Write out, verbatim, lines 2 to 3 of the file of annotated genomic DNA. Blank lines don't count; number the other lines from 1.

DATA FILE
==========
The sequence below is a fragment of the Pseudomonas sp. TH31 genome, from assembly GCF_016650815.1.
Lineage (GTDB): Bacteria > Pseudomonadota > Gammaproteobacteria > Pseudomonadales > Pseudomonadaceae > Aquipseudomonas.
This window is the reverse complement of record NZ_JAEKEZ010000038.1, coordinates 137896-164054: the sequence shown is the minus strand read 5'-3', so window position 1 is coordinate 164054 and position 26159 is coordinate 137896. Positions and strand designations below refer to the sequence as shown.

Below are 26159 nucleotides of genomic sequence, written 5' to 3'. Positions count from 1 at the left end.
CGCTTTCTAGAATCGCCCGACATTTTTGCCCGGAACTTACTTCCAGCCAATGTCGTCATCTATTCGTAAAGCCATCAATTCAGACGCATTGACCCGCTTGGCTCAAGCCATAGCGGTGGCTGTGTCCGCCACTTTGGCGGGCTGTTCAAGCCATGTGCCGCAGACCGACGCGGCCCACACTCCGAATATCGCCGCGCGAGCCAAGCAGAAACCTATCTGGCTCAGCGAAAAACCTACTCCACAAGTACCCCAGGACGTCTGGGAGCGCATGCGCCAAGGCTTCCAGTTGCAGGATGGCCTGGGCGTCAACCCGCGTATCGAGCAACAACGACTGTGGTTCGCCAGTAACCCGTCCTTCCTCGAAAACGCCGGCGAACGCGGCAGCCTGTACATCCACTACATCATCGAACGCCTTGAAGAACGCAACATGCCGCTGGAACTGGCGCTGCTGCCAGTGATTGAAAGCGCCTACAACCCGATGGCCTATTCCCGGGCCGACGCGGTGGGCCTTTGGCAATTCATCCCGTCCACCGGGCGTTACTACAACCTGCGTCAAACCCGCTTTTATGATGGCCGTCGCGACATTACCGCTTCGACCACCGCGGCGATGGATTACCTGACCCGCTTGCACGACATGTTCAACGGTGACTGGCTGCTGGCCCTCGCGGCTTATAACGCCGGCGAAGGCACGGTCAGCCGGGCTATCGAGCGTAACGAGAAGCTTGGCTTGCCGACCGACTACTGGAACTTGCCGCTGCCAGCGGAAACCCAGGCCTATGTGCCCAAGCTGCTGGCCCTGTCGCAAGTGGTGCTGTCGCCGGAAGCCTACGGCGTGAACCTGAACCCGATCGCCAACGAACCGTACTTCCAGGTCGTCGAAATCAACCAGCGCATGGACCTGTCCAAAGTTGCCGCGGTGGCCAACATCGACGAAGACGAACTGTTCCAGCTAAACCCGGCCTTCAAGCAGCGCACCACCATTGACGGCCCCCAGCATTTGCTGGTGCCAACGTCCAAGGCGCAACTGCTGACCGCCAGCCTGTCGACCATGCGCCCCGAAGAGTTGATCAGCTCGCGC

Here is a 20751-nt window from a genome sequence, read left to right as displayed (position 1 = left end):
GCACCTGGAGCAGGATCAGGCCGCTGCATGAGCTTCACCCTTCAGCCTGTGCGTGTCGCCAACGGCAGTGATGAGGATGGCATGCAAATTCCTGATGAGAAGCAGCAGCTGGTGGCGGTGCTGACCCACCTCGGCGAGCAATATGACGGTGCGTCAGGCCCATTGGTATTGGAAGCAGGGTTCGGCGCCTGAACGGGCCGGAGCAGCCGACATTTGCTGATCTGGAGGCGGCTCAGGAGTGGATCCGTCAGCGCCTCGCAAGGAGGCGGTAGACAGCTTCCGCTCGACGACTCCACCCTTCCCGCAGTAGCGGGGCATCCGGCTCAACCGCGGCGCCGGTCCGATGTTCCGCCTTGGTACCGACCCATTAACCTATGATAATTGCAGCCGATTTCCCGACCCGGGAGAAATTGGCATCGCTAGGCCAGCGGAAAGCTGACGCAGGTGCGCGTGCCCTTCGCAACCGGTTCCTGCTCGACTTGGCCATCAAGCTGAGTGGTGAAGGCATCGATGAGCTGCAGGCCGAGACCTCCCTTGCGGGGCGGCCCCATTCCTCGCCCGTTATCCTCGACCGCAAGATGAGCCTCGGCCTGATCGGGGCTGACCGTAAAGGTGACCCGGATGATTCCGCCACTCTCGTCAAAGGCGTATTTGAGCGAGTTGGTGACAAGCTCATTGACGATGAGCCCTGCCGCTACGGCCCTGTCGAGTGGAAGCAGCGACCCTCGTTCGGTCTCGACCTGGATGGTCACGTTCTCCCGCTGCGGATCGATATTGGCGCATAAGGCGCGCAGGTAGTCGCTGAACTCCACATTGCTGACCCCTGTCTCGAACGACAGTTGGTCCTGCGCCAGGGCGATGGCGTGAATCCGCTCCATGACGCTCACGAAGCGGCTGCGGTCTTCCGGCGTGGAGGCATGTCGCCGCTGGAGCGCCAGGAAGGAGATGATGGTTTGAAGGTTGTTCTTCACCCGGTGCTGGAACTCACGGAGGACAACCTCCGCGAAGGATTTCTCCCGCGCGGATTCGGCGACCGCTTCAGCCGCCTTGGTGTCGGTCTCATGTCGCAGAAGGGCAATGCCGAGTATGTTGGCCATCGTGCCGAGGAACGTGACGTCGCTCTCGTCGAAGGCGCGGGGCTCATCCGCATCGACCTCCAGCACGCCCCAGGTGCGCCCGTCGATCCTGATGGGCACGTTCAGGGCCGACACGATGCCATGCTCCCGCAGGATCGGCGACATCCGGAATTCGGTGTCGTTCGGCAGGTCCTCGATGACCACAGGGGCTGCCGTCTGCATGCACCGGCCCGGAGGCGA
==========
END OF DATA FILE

Lineage (GTDB): Bacteria > Pseudomonadota > Gammaproteobacteria > Pseudomonadales > Pseudomonadaceae > Aquipseudomonas.
This window is the reverse complement of record NZ_JAEKEZ010000038.1, coordinates 137896-164054: the sequence shown is the minus strand read 5'-3', so window position 1 is coordinate 164054 and position 26159 is coordinate 137896. Positions and strand designations below refer to the sequence as shown.